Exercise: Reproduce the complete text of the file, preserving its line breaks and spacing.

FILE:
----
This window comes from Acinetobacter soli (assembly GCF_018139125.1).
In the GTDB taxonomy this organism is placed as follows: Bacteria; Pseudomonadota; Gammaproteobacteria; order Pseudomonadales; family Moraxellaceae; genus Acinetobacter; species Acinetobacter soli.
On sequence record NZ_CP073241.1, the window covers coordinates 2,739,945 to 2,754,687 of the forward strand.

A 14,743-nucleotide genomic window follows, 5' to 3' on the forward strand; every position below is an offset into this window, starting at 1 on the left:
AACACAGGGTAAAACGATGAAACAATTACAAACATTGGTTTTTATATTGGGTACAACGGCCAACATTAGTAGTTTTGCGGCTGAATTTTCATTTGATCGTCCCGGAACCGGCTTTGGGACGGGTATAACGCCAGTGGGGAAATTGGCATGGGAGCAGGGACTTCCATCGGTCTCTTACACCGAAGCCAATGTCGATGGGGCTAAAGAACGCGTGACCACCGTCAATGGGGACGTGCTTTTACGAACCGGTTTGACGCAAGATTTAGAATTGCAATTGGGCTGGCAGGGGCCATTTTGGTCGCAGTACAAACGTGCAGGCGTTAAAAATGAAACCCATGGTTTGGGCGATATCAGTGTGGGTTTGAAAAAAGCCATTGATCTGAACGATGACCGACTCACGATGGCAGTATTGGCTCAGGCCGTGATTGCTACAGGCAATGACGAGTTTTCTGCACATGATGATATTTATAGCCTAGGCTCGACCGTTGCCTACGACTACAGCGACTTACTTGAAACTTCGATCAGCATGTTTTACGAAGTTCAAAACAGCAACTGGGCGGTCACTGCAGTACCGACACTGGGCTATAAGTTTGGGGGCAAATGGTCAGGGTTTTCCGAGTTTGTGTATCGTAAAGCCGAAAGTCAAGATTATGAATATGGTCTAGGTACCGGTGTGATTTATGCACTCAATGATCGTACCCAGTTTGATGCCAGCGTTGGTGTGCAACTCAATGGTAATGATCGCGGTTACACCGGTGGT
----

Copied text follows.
This window comes from Acinetobacter soli (assembly GCF_018139125.1).
In the GTDB taxonomy this organism is placed as follows: Bacteria; Pseudomonadota; Gammaproteobacteria; order Pseudomonadales; family Moraxellaceae; genus Acinetobacter; species Acinetobacter soli.
On sequence record NZ_CP073241.1, the window covers coordinates 2,739,945 to 2,754,687 of the forward strand.

A 14,743-nucleotide genomic window follows, 5' to 3' on the forward strand; every position below is an offset into this window, starting at 1 on the left:
AACACAGGGTAAAACGATGAAACAATTACAAACATTGGTTTTTATATTGGGTACAACGGCCAACATTAGTAGTTTTGCGGCTGAATTTTCATTTGATCGTCCCGGAACCGGCTTTGGGACGGGTATAACGCCAGTGGGGAAATTGGCATGGGAGCAGGGACTTCCATCGGTCTCTTACACCGAAGCCAATGTCGATGGGGCTAAAGAACGCGTGACCACCGTCAATGGGGACGTGCTTTTACGAACCGGTTTGACGCAAGATTTAGAATTGCAATTGGGCTGGCAGGGGCCATTTTGGTCGCAGTACAAACGTGCAGGCGTTAAAAATGAAACCCATGGTTTGGGCGATATCAGTGTGGGTTTGAAAAAAGCCATTGATCTGAACGATGACCGACTCACGATGGCAGTATTGGCTCAGGCCGTGATTGCTACAGGCAATGACGAGTTTTCTGCACATGATGATATTTATAGCCTAGGCTCGACCGTTGCCTACGACTACAGCGACTTACTTGAAACTTCGATCAGCATGTTTTACGAAGTTCAAAACAGCAACTGGGCGGTCACTGCAGTACCGACACTGGGCTATAAGTTTGGGGGCAAATGGTCAGGGTTTTCCGAGTTTGTGTATCGTAAAGCCGAAAGTCAAGATTATGAATATGGTCTAGGTACCGGTGTGATTTATGCACTCAATGATCGTACCCAGTTTGATGCCAGCGTTGGTGTGCAACTCAATGGTAATGATCGCGGTTACACCGGTGGT